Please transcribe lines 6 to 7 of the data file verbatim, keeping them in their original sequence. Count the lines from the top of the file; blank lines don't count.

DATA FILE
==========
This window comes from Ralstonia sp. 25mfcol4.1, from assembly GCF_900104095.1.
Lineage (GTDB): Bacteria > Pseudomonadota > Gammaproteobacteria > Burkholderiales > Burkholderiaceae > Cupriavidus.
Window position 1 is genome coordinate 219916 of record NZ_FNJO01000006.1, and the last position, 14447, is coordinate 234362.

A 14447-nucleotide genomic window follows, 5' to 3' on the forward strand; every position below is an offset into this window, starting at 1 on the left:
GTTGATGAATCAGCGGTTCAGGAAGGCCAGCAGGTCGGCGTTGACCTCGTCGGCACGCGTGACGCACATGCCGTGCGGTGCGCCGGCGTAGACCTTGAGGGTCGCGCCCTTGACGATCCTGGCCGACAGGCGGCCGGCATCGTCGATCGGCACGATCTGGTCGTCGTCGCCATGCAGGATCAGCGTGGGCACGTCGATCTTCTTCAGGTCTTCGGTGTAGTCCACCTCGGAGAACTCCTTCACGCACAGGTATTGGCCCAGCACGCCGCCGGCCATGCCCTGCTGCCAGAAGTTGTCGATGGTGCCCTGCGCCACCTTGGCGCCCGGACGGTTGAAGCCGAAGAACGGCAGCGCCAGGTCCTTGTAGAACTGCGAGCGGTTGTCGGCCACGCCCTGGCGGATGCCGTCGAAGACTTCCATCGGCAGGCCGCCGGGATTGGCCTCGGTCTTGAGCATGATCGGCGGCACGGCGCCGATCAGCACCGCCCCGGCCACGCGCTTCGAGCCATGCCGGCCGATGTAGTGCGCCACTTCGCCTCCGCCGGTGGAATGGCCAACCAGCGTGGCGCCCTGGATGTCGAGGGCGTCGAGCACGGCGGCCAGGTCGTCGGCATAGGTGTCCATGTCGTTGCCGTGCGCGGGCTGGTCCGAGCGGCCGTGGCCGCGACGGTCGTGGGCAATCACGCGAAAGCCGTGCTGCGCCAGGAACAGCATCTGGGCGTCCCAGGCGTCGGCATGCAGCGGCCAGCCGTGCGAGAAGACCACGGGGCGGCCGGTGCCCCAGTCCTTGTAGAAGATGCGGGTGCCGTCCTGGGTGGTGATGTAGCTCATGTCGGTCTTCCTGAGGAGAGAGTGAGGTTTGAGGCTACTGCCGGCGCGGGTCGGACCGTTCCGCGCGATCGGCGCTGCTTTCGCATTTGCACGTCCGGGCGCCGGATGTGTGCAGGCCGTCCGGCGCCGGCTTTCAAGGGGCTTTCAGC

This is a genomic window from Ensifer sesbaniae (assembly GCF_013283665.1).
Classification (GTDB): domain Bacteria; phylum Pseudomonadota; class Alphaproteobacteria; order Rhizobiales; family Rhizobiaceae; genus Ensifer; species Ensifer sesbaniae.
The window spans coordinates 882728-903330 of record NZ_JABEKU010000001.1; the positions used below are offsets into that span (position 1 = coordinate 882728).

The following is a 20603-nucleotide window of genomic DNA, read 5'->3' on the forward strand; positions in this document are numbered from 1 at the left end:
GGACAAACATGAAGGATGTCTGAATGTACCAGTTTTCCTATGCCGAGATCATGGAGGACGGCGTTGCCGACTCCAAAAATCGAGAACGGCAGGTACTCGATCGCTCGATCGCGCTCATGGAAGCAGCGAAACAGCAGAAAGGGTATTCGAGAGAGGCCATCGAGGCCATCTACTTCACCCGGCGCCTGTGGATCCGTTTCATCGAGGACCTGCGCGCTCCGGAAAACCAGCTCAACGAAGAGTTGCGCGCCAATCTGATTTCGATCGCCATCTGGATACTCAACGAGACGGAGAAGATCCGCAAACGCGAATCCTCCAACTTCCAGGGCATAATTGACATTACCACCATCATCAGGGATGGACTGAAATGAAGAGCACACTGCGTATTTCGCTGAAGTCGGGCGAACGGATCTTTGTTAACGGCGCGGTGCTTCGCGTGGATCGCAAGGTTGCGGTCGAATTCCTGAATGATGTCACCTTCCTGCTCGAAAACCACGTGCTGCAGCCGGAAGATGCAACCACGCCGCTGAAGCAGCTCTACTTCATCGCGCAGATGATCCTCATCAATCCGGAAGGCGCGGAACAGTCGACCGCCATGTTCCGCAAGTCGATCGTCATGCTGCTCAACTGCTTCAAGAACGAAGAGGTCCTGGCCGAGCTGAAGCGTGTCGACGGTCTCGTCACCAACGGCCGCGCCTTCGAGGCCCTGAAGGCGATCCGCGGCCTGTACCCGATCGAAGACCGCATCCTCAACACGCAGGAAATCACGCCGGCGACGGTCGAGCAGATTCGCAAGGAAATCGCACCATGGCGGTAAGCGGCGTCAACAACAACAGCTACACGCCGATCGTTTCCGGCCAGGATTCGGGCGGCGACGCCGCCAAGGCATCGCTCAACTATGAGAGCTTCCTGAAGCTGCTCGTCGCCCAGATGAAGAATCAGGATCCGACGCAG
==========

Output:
This is a genomic window from Ensifer sesbaniae (assembly GCF_013283665.1).
Classification (GTDB): domain Bacteria; phylum Pseudomonadota; class Alphaproteobacteria; order Rhizobiales; family Rhizobiaceae; genus Ensifer; species Ensifer sesbaniae.